Spot the Fake Email

Many fake email messages try get you to click on a link that takes you to a web site that will try to do bad things (nab your passwords, steal credit card numbers, install malicious software). 

A good rule to follow is never click on a link in a email message, but let’s be honest: we all click on email links when we think we know better.

Learn to spot the fakes and you’ll be much safer.

I recently got a fake Apple email that has several warning signs:

  • Close-but-not-quite-right sender’s email
  • Subject line that makes you panic
  • Not addressed directly to your email address
  • Slick images are old or for the wrong department
  • Salutation does not include your first name
  • Typographical errors
  • Grammar or usage errors, especially errors common to non-native speakers (missing “the”, for example)
  • Mistakes in layout (a closing line with a comma but no signature)

If you spot a fake email, it helps everyone if you report it to the company that provides your email. Usually this is as simple as forwarding the message to a special email account. Most companies use abuse@ their domain name to accept reports.

For example, if you get one of these malicious email messages at an Apple-provided email address (like me.com or icloud.com), forward it to reportphishing@apple.com or abuse@icloud.com. Read more at Apple's support article "Identify and report phishing emails and other suspicious messages". 

Google requires that use their tool to report, which means you have to log into your Gmail from a computer.

Another Day, Another Zero-Day Exploit

August is a slow news month, especially for technology, so the press jumped all over the serious security problems (and their fix) announced by Apple this week.

The problems are serious; by clicking a single link, your entire iPhone can be remotely “jailbroken”, potentially allowing someone else access to the entire phone (all contents, location, camera, and microphone). The particular incident involved two things:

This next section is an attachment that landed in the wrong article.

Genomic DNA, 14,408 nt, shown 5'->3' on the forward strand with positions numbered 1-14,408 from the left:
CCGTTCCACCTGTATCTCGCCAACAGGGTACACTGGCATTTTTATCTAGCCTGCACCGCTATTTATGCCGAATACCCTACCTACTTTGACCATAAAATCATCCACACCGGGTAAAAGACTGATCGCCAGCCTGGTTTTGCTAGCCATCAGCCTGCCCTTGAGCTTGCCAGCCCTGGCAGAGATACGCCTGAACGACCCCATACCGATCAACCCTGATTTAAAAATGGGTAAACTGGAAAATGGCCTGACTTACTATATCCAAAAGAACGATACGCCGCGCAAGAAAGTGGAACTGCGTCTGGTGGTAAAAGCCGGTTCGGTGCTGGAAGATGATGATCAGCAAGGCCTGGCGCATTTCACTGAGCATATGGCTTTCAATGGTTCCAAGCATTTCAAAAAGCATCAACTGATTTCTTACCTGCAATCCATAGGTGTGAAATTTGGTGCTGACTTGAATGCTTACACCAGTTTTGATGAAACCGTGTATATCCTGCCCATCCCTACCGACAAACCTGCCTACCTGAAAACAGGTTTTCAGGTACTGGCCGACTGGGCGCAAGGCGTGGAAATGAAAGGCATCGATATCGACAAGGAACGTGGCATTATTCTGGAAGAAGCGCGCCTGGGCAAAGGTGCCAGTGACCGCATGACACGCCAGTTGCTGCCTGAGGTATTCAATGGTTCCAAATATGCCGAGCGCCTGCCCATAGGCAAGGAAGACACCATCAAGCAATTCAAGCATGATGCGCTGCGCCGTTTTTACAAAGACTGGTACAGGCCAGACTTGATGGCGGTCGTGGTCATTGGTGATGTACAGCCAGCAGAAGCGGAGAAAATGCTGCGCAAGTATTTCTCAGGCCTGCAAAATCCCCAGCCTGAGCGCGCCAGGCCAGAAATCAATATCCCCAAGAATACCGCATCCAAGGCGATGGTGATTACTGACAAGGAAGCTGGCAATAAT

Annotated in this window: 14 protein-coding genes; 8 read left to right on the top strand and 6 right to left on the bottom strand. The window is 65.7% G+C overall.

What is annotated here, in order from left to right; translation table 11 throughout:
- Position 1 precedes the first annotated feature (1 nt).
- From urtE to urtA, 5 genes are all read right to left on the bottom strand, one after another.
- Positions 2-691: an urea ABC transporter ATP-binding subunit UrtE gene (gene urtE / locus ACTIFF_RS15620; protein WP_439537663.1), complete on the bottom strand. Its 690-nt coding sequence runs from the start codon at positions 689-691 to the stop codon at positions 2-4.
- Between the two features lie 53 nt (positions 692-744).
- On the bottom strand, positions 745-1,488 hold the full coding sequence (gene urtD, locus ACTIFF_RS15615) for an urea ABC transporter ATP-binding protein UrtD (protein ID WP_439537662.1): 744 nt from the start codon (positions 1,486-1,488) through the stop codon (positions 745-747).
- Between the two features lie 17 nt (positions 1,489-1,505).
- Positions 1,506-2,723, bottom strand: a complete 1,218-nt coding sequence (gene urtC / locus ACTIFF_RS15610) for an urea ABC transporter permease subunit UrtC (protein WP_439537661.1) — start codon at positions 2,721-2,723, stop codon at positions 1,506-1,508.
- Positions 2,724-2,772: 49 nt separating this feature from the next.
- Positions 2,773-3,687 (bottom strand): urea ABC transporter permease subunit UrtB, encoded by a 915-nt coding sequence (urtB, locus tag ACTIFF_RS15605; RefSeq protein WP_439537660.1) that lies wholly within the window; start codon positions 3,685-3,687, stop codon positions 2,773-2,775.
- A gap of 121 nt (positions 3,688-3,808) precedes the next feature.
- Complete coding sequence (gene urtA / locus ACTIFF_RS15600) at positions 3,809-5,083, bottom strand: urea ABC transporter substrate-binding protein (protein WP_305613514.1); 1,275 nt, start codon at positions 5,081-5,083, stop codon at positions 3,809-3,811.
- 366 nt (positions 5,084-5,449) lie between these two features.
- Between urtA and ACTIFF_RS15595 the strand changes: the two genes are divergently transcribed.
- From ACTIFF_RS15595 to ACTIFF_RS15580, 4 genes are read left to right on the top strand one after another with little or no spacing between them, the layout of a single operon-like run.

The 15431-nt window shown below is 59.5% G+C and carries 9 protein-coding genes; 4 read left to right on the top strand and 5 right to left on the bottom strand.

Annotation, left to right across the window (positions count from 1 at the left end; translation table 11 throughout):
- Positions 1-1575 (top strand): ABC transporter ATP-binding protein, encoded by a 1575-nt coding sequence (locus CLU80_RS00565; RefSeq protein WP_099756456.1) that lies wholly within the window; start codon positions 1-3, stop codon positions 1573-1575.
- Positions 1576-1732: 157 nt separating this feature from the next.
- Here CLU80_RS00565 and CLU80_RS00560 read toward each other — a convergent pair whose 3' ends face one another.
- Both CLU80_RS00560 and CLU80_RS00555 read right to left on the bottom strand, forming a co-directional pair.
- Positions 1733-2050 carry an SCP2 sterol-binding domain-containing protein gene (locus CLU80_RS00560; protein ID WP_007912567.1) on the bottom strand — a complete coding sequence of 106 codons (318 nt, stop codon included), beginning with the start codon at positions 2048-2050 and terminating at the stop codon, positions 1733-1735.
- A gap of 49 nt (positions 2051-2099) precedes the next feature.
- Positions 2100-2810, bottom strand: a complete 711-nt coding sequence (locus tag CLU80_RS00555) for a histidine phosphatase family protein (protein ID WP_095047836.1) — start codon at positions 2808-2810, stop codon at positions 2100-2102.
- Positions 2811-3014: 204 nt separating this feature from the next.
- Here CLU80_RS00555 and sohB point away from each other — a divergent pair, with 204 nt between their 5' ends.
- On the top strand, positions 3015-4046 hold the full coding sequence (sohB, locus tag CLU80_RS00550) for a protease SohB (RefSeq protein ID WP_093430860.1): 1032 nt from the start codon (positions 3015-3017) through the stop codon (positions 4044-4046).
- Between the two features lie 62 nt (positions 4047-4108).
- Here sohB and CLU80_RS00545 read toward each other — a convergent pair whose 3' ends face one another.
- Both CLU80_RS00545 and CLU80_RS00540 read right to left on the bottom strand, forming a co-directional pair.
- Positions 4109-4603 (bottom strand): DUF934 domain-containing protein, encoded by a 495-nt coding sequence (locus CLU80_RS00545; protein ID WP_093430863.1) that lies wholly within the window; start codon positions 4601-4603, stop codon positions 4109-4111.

1. Trident, a series of exploits that makes a device accessible (including "zero-day", or previously unknown, vulnerabilities), and
  2. Pegasus, a commercial spyware package from NSO Group that is sold exclusively to government agencies. 

(If you want more details, read the Executive Summary and Conclusion of The Million Dollar Dissident from Citizen Lab, the Canadian research laboratory that researched this event.)

What Should You Do? Update Immediately.

Apple announced an update to iOS that closes the door on Trident. So to protect yourself, update all of your iPhones and iPads to iOS 9.3.5 as soon as possible.

(Not sure what version you are running? On you device, go to Settings > General > About > Version.)

Before you update, make sure you have a current backup either on your computer via iTunes or in iCloud Backup.


Corrected 2016-08-28: Apple’s patch addresses the Trident vulnerability, not Pegasus.

Warning: New Email Scam

Apple World Today alerted me to a This Is Money article warning about a new outbreak of fake Apple (and Netflix) emails. They look legitimate, listing recent “purchases” that can be disputed by clicking a link where you are invited to enter banking and other account details (this is called phishing).

Ignore them.

If you are concerned about unauthorized Apple purchases, you can use iTunes on a Mac (or PC) to check report problems. Apple Support has an article that explains how to see your purchase history in the iTunes Store.